Tuesday, April 13, 2010

Arabic as a Jewish Language


Earlier today, Professor Emeritus Sasson Somekh (b. 1933) delivered the first of three lectures held under the auspices of the annual Taubman series at the University of California - Berkeley. Somekh, who was born in Baghdad and came to Israel with the airlifts of Iraqi Jewry in 1951, at the age of 17, is Israel's foremost authority on contemporary Arabic literature. In his Taubman lecture he spoke about "Arabic as a Jewish Language," beginning the series with background about Judeo-Arabic and a survey of the two greatest Iraqi Jewish writers.

Somekh's brief sketch of the history of Judeo-Arabic will probably be familiar to most of our readers and can be found in several sources, including his own publications. The highlight of his talk was Somekh's discussion of Iraqi Jewish literature in the twentieth century. The late nineteenth and early twentieth centuries marked the onset of a linguistic revolution for the Jews of Iraq. Until then, Jews in the various Arab countries spoke some form of Judeo-Arabic, which they recorded in Hebrew letters using a relatively standardized system of transcription. But in the twentieth century, an increasing number of Iraqi Jews learned what Somekh calls "Arabic-Arabic" - for the first time, they wrote literary Arabic in Arabic letters. In North Africa and Egypt, on the other hand, Jews tended to be literate primarily in French, while in Yemen, Jews continued to write Judeo-Arabic until very late.

For a brief period of a few decades, Iraqi Jews wrote for an audience of non-Jewish Iraqis, taking part in many of the journalistic and literary endeavors that sprang up in Baghdad from the 1920s to the 1950s. Somekh mentioned such writers as Meir Basri, Shalom Darwish, and Ya'qub Bilbul. At least some of these authors have been studied by Arab scholars and praised for their contributions to Iraqi literature. The situation is more complicated with those writers who came to Israel as teenagers or in their early twenties. Sami Michael and Shimon Ballas, for example, left Baghdad between the ages of 18-20. Both had been part of political (Michael, who was active in the Communist Party) and literary circles (Ballas) in Baghdad. In Israel, they learned Hebrew and published most of their works in that language. Somekh, who came to Israel when he was 17, belongs to this group. Although he did not speak about it, he has published a memoir called Baghdad, Yesterday: The Making of an Arab Jew which has been translated into English.

Baghdad, Yesterday: The Making of an Arab Jew

But a different group of writers found itself in a sort of "doubled exile" after the immigration to Israel. Somekh spoke about two remarkable individuals who, for whatever reason, wrote almost all of their works in Arabic while living in Israel. They were perhaps the most accomplished Jewish novelists to write in Arabic but their work has made almost no inroads in the Arab world. Yitzhak (Ishaq) Bar-Moshe and Samir Naqqash (1938-2004). Both were born in Baghdad but came to Israel at different ages.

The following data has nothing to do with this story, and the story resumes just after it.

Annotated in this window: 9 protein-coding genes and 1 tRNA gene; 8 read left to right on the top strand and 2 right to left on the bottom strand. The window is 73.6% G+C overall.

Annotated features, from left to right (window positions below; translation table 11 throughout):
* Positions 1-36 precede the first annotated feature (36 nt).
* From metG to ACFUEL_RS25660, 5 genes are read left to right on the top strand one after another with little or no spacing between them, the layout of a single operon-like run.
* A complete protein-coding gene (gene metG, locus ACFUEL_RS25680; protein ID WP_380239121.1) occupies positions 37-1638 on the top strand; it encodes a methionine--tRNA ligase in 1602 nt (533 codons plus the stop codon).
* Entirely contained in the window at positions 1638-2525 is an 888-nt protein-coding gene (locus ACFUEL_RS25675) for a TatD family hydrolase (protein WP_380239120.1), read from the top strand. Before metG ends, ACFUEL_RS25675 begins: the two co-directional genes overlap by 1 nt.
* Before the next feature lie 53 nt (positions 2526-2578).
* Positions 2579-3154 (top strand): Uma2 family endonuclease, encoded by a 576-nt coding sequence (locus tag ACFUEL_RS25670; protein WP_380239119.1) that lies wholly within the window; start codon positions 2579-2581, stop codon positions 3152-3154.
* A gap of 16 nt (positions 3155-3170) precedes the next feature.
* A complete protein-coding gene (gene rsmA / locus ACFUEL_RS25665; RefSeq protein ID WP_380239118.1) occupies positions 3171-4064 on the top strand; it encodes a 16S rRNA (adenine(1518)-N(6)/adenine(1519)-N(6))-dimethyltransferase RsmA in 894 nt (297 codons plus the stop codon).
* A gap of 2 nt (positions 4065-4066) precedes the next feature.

Bar-Moshe left Baghdad when he was 23. He found work as an Arabic-language broadcaster and journalist employed by the Israeli government and did not become active in literary circles until 1972 when he published a first collection of stories, in Arabic, called "Behind the Fence." Over the next decade, he had published ten more short story collections and four enormous autobiographical novels. Most of his stories are "like Kafka's worlds," devoid of local context and often philosophical. A posthumously-published memoir called Two Days in June (2003) described his experience of the 1941 "Farhud" (pogrom) against Baghdad Jews in June 1941.

Samir Naqqash arrived in Israel at the age of 13. Unlike many others of his generation, he mastered literary Arabic and indeed never learned to speak Hebrew properly. He published his first collection of stories, called Al Khata (The Mistake), in 1971. Subsequently he published about a dozen novels, plays, and short stories. The most remarkable feature of Naqqash's writing was his transcription of the differing colloquial dialects spoken respectively by Baghdad's Jews and Muslims. Because these dialects, which were the subject of a study by Somekh's revered teacher Haim Blanc (Communal Dialects in Baghdad. Cambridge: Harvard University Press, 1964) would have been incomprehensible - in writing - to readers of literary Arabic (indeed, Somekh claims that Baghdadi Jews would not have been able to decipher the Muslim dialect and vice versa), Naqqash added footnotes to each of his many passages of dialog with a "translation" into fus'ha. To accomplish this, Naqqash engaged in the "Sisyphean labor" of adding diacritical marks (of his own contrivance) to precisely render the dialect pronunciations.

Somekh's talk next Wednesday will discuss the Cairo Genizah. More to follow.

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